Likewise, a Ponemon report on managing insider risks found that 66 percent of the surveyed data protection and privacy training professionals said their own employees are the weakest link in their efforts to create a strong security posture. Less than half of those surveyed said their organizations make training mandatory for all employees. Even with mandatory training, exceptions are often made for CEOs and senior executives.
Inadequate equipment, scarce staff
The information security industry is largely dominated by prevention tools that have proven to be inadequate when faced with expanding enterprise boundaries, insider threats, and sophisticated attacks that leverage social engineering techniques. But CFOs are reluctant to invest in security. A CFO quote from RSA Conference 2017 captures the challenge: “The problem with CISOs, and the entire cybersecurity field for that matter, is that you keep asking for more money and resources but can’t guarantee or even articulate what I am buying.” Companies looking to up their security and replace subpar security tools often find that even if they get updated tools, security analysts that are skilled in active threat hunting, threat detection, and incident response are scarce and expensive.
Just plain negligence
A great number of data breaches occur because of human negligence. Verizon’s 2017 Data Breach Investigations Report indicated that over 77 percent of data breaches involved an insider, more often due to human error than malicious intent.
This is especially true with key management. Failure to properly handle key management is the most common way that sensitive data ends up in the hands of hackers, even if it was correctly encrypted.
An organization’s expensive cybersecurity system is only as strong as its identity access management strategy. JP Morgan Chase, Deloitte, and Sony Pictures Entertainment were all breached because their employees with privileged access weren’t using two-factor authentication on their accounts.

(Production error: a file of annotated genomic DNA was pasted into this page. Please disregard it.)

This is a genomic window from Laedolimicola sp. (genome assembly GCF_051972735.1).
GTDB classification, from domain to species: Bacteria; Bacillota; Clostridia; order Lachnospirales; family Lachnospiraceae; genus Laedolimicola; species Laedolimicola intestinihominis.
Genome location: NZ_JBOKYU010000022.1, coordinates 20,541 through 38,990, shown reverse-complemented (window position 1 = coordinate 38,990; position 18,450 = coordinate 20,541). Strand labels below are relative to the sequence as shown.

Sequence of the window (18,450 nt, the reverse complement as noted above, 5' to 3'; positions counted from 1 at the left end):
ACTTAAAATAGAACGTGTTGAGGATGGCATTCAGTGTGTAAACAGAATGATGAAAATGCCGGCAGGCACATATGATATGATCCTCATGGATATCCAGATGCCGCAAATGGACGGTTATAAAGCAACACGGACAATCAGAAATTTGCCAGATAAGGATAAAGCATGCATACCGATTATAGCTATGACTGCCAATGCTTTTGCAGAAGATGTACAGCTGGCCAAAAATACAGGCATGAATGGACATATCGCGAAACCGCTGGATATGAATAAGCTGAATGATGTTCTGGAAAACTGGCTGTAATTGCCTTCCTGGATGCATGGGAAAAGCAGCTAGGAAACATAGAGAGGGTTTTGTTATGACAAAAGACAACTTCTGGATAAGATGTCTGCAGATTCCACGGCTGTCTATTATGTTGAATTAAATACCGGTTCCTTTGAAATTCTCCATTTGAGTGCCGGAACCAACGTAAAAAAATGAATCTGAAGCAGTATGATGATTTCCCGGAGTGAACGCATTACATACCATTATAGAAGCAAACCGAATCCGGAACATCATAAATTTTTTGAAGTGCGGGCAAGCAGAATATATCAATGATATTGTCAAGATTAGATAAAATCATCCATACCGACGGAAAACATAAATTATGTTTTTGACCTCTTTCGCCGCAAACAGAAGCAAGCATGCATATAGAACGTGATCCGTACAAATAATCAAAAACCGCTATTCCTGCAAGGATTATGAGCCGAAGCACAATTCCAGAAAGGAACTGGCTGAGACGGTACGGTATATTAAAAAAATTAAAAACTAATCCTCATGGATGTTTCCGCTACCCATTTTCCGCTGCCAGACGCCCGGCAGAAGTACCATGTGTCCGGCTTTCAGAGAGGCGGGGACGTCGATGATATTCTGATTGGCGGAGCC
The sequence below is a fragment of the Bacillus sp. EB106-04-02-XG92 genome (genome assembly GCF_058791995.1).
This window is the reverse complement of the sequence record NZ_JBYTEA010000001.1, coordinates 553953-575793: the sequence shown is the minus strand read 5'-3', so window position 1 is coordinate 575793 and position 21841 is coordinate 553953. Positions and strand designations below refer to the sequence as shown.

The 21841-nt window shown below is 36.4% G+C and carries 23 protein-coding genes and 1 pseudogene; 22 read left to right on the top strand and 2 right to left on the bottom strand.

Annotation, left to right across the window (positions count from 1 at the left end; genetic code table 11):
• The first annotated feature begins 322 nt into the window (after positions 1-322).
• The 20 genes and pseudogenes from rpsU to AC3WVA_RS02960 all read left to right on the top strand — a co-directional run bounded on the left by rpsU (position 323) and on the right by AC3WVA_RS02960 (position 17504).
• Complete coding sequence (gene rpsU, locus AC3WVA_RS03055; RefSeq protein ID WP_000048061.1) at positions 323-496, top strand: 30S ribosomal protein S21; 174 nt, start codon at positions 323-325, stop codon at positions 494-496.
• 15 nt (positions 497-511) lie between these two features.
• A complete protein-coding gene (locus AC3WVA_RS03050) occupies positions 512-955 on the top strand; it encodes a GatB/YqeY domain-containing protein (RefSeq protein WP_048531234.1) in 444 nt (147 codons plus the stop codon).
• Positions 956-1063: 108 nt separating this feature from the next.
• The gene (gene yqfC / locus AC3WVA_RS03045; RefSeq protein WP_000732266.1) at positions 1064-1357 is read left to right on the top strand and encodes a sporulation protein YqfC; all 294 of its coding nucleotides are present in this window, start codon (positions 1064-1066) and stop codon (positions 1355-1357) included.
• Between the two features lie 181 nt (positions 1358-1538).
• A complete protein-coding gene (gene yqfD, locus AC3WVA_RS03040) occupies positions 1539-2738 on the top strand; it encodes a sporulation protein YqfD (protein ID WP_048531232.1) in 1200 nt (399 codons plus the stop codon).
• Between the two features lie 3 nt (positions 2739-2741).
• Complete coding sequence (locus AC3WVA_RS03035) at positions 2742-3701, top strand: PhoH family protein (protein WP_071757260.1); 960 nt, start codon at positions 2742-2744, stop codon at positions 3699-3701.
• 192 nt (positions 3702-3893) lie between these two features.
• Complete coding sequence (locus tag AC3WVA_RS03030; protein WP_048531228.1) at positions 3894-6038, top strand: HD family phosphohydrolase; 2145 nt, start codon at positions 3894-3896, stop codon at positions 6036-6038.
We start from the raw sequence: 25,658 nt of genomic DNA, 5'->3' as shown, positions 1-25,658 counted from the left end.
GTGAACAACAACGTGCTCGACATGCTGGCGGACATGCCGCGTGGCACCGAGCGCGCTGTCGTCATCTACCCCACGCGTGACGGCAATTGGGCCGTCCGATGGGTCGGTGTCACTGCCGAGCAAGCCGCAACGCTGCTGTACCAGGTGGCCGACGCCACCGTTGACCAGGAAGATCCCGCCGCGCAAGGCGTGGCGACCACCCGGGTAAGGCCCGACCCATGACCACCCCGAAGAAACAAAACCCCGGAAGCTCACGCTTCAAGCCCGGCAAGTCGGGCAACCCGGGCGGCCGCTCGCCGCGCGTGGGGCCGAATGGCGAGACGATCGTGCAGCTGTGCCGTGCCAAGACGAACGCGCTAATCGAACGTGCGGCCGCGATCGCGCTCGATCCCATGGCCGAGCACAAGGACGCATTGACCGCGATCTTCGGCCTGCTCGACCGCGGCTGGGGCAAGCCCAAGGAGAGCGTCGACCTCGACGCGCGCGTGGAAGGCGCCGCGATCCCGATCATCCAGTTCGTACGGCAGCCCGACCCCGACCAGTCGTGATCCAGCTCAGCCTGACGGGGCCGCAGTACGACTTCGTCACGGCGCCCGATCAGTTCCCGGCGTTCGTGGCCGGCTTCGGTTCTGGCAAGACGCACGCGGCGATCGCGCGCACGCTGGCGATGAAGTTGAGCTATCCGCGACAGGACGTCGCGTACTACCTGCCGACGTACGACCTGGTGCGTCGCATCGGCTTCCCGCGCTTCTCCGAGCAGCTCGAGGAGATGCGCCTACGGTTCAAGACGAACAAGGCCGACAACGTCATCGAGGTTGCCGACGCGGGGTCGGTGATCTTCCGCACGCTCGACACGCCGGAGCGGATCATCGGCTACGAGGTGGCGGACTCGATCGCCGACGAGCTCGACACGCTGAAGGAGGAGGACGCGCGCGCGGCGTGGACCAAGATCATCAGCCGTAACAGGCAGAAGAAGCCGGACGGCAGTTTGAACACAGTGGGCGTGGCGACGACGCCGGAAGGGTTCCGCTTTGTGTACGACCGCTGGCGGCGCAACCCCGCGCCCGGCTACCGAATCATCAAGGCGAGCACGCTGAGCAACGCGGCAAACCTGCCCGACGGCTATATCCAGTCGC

For an organization that relies on third-party vendors (i.e. most companies), its data encryption is only as good as that of its entire vendor community. Target and Home Depot were both breached when their third-party vendor or supplier was hacked.
Staying ahead of a breach
Where does this analysis of past breaches leave enterprises? The takeaway is this: there is no secret ingredient to staying ahead of a breach. When it comes to stopping data breaches, it’s going to take a combination of solutions, people, and processes to keep enterprises protected.
First, enterprises need to shift their mindset from relying solely on perimeter protection to emphasizing vulnerability detection. The recent flood of insider threats and social engineering exploits has shown that the traditional security strategy of focusing on prevention tools and techniques is risky. Companies should invest in tools, technologies, and resources that can help detect vulnerabilities both inside their network perimeter and at endpoints.
Internally, companies also need to invest time and resources into training staff on data protection and privacy, the personal and business implications of a security breach, and on complying with regulations. Social engineering exploits have led to countless breaches, so it’s up to IT to make sure end users do their part in the fight against cyberattacks.
Looking outside their organization, enterprises should collaborate with institutions, regulatory bodies, and government agencies to share security information and experience, as well as set up strong security guidelines and protection mechanisms. In the fight against data breaches, no company can do it alone.